Lead yourself exceptionally well

I think that this is the most important leadership principle. Any person with any job, occupation or duty cannot perform let alone lead anyone if they cannot manage themselves. Being a leader to anyone can only be done when one can take care of their health physically and emotionally. Being able to control one’s desires and wants for the good of an organization is leading yourself. It’s totally fine to go around offering help to peers about the upcoming physics test, but it’s not a great idea to do so if you’re not done your own homework.
Lighten your leader’s load

Leaders in high positions have a lot of work to do. From managing and leading themselves to every other person in the organization that is below their rank. I think that the greater good of the organization as a whole comes from quality work in shorter amounts of time. By finishing my own eminent research and work, I can provide assistance to peers. By helping out peers I can raise the quality of their work and refine their projects in a shorter amount of time. If everyone in the class did this (like we did for speeches), we would be lessening the load on our teachers who have to look out for us in this whole project. This is for the greater whole as it will create a more successful night of the notables, benefitting talons as a whole. Building off of “Lead yourself”, if you can and have lead yourself well already, helping out with others’ loads lightens the load of the organization as a whole.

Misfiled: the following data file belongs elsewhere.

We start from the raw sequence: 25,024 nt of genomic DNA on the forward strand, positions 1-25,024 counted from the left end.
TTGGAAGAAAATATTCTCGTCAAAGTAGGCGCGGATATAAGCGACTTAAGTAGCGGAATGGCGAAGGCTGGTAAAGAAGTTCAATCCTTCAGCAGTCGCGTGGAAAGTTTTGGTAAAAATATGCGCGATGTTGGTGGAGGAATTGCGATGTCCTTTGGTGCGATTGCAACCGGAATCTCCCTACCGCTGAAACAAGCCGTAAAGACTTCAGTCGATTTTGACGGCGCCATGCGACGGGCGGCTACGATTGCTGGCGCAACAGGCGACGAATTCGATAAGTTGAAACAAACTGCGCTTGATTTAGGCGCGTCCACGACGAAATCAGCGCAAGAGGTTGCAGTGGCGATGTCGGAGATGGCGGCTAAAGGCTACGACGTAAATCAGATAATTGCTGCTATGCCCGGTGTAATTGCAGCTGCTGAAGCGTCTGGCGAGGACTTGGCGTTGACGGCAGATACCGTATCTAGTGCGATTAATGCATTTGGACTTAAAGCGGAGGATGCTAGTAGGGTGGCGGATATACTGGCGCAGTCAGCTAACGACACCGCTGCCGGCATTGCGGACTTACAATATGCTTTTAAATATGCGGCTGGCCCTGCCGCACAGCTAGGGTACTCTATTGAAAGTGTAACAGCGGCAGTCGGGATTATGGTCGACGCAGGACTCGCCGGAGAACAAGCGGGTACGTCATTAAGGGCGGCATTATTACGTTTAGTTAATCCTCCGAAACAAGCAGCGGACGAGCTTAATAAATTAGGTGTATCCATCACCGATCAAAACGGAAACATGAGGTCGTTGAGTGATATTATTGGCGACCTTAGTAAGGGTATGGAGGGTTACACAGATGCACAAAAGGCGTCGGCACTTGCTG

Be willing to do what others won’t

This is important¬†because if there is an undesirable task that must be done, someone is going to have to complete the task. By stepping out and taking the initiative to do what others wouldn’t set the tone for other developing leaders around you. It can be as small as raising your hand in class to ask a question; that sets the tone and motivates other people to ask questions. I think one person stepping out to do something others won’t create a ripple-domino effect between leaders.
Invest in relational chemistry

Although the idea of “leader” gives off an authoritarian connotation, I think that the true leader makes other people¬†want to follow them. A great way to do this is investing in relationships with your peers, allowing them to connect with you and you to connect with them. Leading after knowing the audience is easier than going in to lead without knowing anyone in the crowd. I personally would not want to follow a teacher who refused to make a relationship with me and only dictates my decision. Luckily in talons, it’s all about healthy relationships between experienced (teachers) and emerging (us) leaders.
Be prepared every time you take your leader’s time

This is really important. If I were to go to Ms Mulder to ask for help in science, I would have to prepare questions and topics I am unclear about. If I showed up without any context and notice without a textbook, I would be wasting Ms Mulder’s time, preventing her from doing other important tasks that will benefit Talons as a whole.
Be better tomorrow than you are today

This is a good principle to wrap this all up. Humans are learning animals; we make mistakes and remember them to prevent them from the future. Leaders are no exception; no matter how small or insignificant it may seem, if I was a little better than I was yesterday, I would be proud, and I would be a step further in becoming a better leader. Baby steps!